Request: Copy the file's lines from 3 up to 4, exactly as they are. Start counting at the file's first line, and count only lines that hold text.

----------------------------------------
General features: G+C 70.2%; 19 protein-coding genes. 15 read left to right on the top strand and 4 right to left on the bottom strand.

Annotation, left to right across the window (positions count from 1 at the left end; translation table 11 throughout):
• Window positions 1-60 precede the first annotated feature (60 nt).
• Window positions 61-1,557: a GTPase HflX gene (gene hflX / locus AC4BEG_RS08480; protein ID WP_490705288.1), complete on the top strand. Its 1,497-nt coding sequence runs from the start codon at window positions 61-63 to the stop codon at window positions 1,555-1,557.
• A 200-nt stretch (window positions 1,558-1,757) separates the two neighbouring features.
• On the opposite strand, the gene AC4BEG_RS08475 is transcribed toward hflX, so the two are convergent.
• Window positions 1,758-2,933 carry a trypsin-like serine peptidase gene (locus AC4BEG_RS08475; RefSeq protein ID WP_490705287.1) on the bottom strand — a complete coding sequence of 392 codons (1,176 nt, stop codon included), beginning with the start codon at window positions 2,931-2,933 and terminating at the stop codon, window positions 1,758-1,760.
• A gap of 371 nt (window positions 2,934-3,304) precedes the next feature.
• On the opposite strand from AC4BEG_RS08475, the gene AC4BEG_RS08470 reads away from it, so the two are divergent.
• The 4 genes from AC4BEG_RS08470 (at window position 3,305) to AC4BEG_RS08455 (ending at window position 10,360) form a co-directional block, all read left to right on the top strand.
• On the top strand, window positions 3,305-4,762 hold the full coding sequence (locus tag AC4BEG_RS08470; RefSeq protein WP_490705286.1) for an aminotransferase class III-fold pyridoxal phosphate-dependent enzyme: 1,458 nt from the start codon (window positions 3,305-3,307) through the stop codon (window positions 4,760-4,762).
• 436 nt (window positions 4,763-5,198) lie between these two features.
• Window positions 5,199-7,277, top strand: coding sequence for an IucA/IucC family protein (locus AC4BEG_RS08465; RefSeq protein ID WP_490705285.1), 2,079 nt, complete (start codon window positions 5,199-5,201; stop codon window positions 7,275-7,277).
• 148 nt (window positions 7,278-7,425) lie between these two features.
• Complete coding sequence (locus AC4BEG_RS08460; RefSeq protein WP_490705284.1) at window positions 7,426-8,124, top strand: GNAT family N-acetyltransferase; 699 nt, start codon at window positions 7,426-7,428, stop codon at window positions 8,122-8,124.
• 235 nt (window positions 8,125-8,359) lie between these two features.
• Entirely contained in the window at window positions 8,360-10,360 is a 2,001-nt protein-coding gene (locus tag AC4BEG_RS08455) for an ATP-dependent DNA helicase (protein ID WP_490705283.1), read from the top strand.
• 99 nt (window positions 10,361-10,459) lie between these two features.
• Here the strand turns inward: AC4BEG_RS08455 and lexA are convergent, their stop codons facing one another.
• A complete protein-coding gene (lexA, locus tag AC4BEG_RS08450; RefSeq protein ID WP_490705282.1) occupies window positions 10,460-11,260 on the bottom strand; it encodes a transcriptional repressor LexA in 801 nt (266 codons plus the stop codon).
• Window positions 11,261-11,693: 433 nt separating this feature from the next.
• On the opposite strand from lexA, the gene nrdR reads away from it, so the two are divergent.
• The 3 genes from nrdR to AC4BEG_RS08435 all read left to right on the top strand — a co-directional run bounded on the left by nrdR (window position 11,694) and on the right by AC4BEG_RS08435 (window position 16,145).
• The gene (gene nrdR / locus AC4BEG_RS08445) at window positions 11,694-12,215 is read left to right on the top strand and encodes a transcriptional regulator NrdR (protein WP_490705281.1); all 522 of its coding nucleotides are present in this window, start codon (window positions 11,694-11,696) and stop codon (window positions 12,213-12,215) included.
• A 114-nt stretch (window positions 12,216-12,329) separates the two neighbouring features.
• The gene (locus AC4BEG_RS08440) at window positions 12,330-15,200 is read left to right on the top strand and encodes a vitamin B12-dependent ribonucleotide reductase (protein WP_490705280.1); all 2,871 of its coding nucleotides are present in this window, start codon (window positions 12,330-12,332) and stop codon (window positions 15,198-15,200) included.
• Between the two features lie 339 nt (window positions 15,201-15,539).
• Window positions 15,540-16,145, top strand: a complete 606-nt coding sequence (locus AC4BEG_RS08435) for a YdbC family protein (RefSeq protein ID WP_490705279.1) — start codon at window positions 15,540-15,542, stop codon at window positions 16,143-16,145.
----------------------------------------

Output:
• Window positions 1-60 precede the first annotated feature (60 nt).
• Window positions 61-1,557: a GTPase HflX gene (gene hflX / locus AC4BEG_RS08480; protein ID WP_490705288.1), complete on the top strand. Its 1,497-nt coding sequence runs from the start codon at window positions 61-63 to the stop codon at window positions 1,555-1,557.